Debra Whiting

Living with right ventricle outflow tract tachycardia (RVOT-T)

I was always really sporty when I was younger. I used to be in the netball team at school and represented my county at swimming and horse riding. I did occasionally used to get a flutter in my heart after I had really exerted myself but I never really thought anything of it.

Then one day in October 2005, nurse when I was 23, I had just finished riding my horse and my heart started feeling like it was skipping a beat. This carried on into the evening and I started to get worried. I went to the doctors and they told me it was nothing to worry about and I should just ignore it.

But as the weeks passed it got worse and worse. I was getting palpitations almost constantly which made me very light headed and breathless. One day it was so bad I took myself off to casualty.

They took an ECG and said that I was suffering from ‘ectopic beats’ which basically means that your heart has a second pacemaker which ‘fires’ off a beat out of sync. But still they told me ectopic beats were common and I shouldn’t worry. I was starting to get so frustrated as no doctor seemed to want to listen to me or take me seriously as I was ‘too young’ to have a heart condition.

I felt so ill every day due to the constant palpitations that I had to give up work and spent most days in bed due to the light-headedness and sickness I felt due to my heart beating irregularly. This was a very low point for me as I felt that I was never going to live a normal life again and I still didn’t know what was wrong with me so there was no chance of a cure.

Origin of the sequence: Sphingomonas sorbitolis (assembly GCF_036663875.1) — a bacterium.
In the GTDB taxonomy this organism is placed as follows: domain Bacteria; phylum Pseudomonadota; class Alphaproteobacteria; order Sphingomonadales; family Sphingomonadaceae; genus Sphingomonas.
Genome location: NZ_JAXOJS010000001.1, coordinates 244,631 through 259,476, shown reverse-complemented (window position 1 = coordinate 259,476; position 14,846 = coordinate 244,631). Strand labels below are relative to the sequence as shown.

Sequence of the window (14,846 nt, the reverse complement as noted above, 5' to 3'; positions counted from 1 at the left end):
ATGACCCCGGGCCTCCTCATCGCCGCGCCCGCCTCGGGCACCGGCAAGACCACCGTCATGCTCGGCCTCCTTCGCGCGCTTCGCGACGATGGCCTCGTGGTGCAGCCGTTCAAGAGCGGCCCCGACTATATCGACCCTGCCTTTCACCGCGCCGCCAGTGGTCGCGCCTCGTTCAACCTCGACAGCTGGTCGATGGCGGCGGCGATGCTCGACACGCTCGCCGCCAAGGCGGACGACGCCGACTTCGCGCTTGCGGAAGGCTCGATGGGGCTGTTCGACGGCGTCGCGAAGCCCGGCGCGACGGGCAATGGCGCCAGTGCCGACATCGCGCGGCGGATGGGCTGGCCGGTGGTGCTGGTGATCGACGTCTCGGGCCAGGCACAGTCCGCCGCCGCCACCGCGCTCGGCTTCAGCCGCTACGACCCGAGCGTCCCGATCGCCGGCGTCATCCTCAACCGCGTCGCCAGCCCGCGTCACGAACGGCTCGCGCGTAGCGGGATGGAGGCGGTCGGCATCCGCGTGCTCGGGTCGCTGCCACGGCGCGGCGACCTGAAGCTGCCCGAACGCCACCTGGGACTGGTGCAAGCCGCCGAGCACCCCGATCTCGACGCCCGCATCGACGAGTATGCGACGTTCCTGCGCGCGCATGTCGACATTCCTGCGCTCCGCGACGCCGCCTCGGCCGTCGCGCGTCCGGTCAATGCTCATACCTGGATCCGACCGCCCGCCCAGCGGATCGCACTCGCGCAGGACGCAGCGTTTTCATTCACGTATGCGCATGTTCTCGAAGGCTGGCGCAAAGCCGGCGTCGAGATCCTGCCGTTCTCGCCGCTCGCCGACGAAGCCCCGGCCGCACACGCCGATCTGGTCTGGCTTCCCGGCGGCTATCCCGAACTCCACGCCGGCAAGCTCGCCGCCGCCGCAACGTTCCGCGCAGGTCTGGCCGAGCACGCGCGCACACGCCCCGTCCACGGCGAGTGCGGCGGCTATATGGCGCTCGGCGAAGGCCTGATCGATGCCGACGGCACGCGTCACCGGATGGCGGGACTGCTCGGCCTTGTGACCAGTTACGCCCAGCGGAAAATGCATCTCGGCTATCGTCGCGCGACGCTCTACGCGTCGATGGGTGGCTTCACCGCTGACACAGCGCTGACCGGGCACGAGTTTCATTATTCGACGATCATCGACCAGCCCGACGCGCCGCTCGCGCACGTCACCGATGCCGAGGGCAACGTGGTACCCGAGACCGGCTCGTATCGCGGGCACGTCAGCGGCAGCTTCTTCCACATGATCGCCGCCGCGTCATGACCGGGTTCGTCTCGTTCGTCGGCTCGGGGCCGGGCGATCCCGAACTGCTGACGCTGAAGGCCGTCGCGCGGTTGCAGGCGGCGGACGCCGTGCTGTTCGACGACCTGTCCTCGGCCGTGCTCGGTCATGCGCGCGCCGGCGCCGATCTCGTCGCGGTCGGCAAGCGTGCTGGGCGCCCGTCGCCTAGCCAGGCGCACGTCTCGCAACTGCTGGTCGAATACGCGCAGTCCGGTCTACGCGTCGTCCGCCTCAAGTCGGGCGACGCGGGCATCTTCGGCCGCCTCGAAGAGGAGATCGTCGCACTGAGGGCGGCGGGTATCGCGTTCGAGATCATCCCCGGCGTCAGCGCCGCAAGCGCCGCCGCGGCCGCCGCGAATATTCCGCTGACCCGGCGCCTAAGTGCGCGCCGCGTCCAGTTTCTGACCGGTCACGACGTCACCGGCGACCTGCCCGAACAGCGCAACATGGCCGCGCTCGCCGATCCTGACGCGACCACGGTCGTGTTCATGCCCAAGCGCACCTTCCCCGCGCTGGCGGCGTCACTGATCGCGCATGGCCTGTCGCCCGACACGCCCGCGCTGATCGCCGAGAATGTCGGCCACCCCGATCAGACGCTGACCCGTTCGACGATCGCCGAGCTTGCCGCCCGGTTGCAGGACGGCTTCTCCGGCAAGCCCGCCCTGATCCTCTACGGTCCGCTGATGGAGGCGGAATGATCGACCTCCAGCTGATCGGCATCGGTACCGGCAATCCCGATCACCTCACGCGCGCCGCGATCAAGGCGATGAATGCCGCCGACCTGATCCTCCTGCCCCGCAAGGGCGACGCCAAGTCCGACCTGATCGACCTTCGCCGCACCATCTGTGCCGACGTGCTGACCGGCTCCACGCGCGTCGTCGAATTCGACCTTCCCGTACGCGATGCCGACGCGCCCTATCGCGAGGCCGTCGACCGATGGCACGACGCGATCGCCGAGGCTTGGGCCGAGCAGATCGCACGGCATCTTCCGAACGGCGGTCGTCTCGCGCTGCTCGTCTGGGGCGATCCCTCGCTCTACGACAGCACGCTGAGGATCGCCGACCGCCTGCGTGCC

I ended up in casualty again just after Christmas as I was close to fainting. This time I had to do a 24 hour ECG and they said I was having very frequent PVCs (premature ventricular contractions or ectopic beats) and was also having short runs of Ventricular tachycardia (which is a dangerous heart rhythm). I was kept in hospital for 2 weeks but I was still a mystery to the doctors as they didn’t know what was causing the irregular heart beat – they just kept asking me if I had taken any illegal drugs which of cause I hadn’t!

Finally they referred me to someone at Papworth Hospital who turned out to be the most amazing doctor. He diagnosed my condition straight away. It is called right ventricle outflow tract tachycardia (RVOT -T) which is a very rare condition that mostly affects middle aged people. It is not life threatening (so I am told!) but it can greatly affect your quality of life.

I had my first ablation in January 2006 which unfortunately did not cure the problem. I was put on the waiting list and had a second ablation in September 2006 and since then my palpitations have been greatly reduced and I am back living an almost normal life. I can’t exercise like I did when I was younger as I find that this can aggravate it but I like to do lots of walking and pilates to keep me fit.

When I first got ill I was so frightened and I had no-one to turn to and no-one understood what I was going through. Even the doctors didn’t believe me and I had to really fight to get taken seriously. It really should not be this way and it makes me so angry that doctors don’t take young people seriously, especially as some of these conditions are life threatening!

I am so grateful to the doctor at Papworth Hospital for taking me seriously and giving me back a life again. I have come to terms with the fact that I will probably never be a competitive horse rider but getting ill when you are young makes you realise that you should appreciate your health and everything good you have in life and not take anything for granted.

I am hoping that this story will help young people who have heart problems realise that they are not alone and if they are not being taken seriously be a doctor they should not give up but persevere (or get in touch with CRY) until they get an answer.